Karnataka: Kannada outfits call two strikes in state against Mahadayi river dispute
They have planned a statewide shutdown on January 25, and a Bengaluru bandh on February 4 when Prime Minister Narendra Modi will visit the city.
Kannada organisations and farmers have called for two bandhs in Karnataka in the next two weeks to protest against the non-implementation of the Kalasa-Banduri dam project. The project will divert water from the Mahadayi river to districts in North Karnataka, which depend on the river for drinking water.
They have planned a statewide shutdown on January 25, and a Bengaluru bandh on February 4, when Prime Minister Narendra Modi will visit the city for the Bharatiya Janata Party’s Parivartan Rally. Modi was earlier scheduled to visit the city on January 28. The protestors have also decided to wave black flags when Modi arrives in the state Capital, The Times of India reported.
Over 2,300 pro-Kannada groups have supported the call for the shutdown, claimed Vatal Nagaraj of the Kannada Chalavali Vatal Paksha, according to Deccan Herald.
In December 2017, five districts of north Karnataka came to a standstill as farmers observed a strike to make similar demands. Their strike came soon after Goa Chief Minister Manohar Parrikar said on December 21 that his state was ready to share a “reasonable and justified” amount of water from the Mahadayi river with Karnataka for its drinking water needs.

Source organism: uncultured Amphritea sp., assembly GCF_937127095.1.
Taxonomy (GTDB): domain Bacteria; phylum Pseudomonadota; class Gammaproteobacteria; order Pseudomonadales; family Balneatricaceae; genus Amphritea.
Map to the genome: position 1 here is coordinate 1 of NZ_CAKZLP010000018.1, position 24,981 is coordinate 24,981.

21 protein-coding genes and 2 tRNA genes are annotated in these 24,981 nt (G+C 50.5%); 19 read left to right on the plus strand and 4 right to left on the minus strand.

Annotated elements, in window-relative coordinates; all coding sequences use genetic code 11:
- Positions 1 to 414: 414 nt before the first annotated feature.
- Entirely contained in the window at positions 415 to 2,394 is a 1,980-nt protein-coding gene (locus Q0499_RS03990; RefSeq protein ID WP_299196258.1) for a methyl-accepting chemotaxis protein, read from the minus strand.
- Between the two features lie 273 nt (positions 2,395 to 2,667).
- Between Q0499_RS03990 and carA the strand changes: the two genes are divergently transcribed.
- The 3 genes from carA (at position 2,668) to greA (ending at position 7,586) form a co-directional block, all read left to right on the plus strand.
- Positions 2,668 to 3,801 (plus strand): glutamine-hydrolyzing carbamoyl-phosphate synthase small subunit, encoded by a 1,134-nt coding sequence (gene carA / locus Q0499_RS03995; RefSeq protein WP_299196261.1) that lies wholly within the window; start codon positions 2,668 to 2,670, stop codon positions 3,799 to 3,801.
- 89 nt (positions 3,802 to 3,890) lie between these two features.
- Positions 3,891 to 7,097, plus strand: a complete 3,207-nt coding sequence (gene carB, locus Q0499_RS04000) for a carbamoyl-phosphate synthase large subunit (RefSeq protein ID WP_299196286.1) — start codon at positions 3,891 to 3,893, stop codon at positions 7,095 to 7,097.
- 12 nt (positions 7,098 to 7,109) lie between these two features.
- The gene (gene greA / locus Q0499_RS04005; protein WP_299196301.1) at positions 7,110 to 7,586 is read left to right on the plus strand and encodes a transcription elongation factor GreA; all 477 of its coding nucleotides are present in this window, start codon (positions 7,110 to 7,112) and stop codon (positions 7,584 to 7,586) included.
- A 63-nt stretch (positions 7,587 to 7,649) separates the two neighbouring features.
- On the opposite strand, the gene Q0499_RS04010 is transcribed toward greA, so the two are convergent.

Karnataka and Goa have been fighting over the waters of the river for decades. The Mahadayi originates in Karnataka but passes through Goa to meet the Arabian Sea.
Karnataka wants to divert a meagre 7.56 tmcft water from its contribution to the Mahadayi basin to Malaprabha dam to take care of the acute water shortage of Hubballi and Dharwad and about 180 villages near the dam. After necessary approval from the water resources ministry in 2002, Karnataka announced its plans to build two barrages on Mahadayi’s tributaries, Kalasa and Banduri.
Goa, however, objected to the plan and approached the Supreme Court in the same year. Goa believes the proposed water diversion would not only affect the water needs of the people, it would also affect the sensitive ecology of the Western Ghats.